Samsung's Galaxy Note 7 made headlines in 2016 for all the wrong reasons: namely, the phones were spontaneously combusting. After a worldwide, permanent recall and several investigations, Samsung has confirmed that batteries caused the incidents and detailed the design flaws that were to blame. In an effort to keep history from repeating itself, the Korean company has also outlined new, more stringent quality assurance procedures.

After the Note 7 fires became apparent, Samsung halted production and recalled the devices. Out of the three million units sold, the company says that about 96 percent have now been returned, so if you're one of the remaining four percent still carrying that accident-waiting-to-happen around in your pocket, for the love of god send it back immediately.

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Over the past few months, Samsung says over 700 researchers worked to replicate the issue, using more than 200,000 Galaxy Note 7s and 30,000 batteries. Through Samsung's investigation, as well as those of three independent industry organizations, the fires were eventually attributed to short circuits in the batteries. The positive and negative electrodes were coming into contact with each other as a result of several different faults, in two different types of batteries.

In one, a manufacturing issue created an "electrode displacement," bending the tip of the negative electrode in the upper-right corner of the battery and causing it to touch parts it really shouldn't be touching. In the second type of battery, imperfections in the welding process were pushing the positive electrode up through the insulation tape and the separator, bringing it into contact with the negative electrode. In some cases the batteries were actually missing that layer of insulation tape completely.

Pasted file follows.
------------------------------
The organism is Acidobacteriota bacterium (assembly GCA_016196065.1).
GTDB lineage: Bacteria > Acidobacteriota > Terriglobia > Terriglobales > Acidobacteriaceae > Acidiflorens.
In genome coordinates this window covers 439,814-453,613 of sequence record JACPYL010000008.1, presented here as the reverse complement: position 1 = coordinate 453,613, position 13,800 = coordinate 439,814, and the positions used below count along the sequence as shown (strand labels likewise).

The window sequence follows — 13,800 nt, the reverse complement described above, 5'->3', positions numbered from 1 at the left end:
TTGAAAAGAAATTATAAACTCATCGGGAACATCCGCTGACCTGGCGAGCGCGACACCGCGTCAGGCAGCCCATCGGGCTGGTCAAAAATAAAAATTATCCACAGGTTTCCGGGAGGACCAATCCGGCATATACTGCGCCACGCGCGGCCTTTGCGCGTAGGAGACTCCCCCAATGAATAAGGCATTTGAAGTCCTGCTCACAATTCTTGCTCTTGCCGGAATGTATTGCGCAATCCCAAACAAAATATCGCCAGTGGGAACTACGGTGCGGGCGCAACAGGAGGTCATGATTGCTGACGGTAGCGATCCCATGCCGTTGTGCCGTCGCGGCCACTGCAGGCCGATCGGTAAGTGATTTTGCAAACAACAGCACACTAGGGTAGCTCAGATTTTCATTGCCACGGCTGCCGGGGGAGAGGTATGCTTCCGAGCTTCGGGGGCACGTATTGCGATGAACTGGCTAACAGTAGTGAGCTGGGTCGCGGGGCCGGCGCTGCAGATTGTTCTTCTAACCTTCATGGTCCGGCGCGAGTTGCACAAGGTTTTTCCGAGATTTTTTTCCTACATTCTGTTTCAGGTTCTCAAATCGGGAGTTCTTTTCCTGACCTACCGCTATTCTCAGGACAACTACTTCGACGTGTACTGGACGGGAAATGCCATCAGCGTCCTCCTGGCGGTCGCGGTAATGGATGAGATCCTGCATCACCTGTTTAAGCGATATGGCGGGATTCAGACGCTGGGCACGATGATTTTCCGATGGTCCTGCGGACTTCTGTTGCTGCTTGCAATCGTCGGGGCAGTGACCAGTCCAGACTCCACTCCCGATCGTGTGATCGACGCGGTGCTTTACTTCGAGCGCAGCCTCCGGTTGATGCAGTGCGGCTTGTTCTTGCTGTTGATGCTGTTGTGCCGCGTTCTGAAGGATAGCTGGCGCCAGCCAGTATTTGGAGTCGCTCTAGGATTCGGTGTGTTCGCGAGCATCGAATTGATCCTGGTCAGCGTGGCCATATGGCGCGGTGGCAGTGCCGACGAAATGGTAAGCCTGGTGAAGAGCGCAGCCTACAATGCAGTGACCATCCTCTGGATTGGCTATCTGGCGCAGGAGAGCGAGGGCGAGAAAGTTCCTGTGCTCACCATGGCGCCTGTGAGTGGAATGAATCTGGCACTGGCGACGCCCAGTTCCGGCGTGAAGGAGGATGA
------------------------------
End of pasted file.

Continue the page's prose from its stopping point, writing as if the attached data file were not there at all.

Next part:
To keep this kind of problem from happening again, Samsung has plotted out detailed new safety measures. For starters, all new batteries will be wrung through an eight-point safety check test that will see them being charged and discharged repeatedly, inspected visually and via X-Ray, and absolutely abused by being overcharged, physically damaged and subjected to extreme weather and temperature stress tests. The batteries will be disassembled and assessed, checked for leakage and changes in voltage, and run through accelerated usage simulations.

These safety standards will also influence the design of future devices. Hardware-wise, new brackets will be added around the battery, and on the software side of things, Samsung promises to improve the algorithms that regulate the temperature and current while a battery is being charged, and how long it should spend on the charger.

The company has also put together a battery advisory group made up of experts from the likes of Cambridge, Stanford and UC Berkeley, in an effort to keep Samsung on the right path in regards to safety.

Will these efforts be enough to earn Samsung some good will back? Its other devices remain among our favorite phones, but there's no denying that some users may still feel burned (no pun intended) by the whole fiasco. Being transparent certainly can't hurt the company's chances of bouncing back. All that's left now is for the Galaxy Note 8 (or whatever the successor is called) to really knock our socks off.

Lean more about the recall, investigation and new safety measures in the video below.

Source: Samsung [1], [2]

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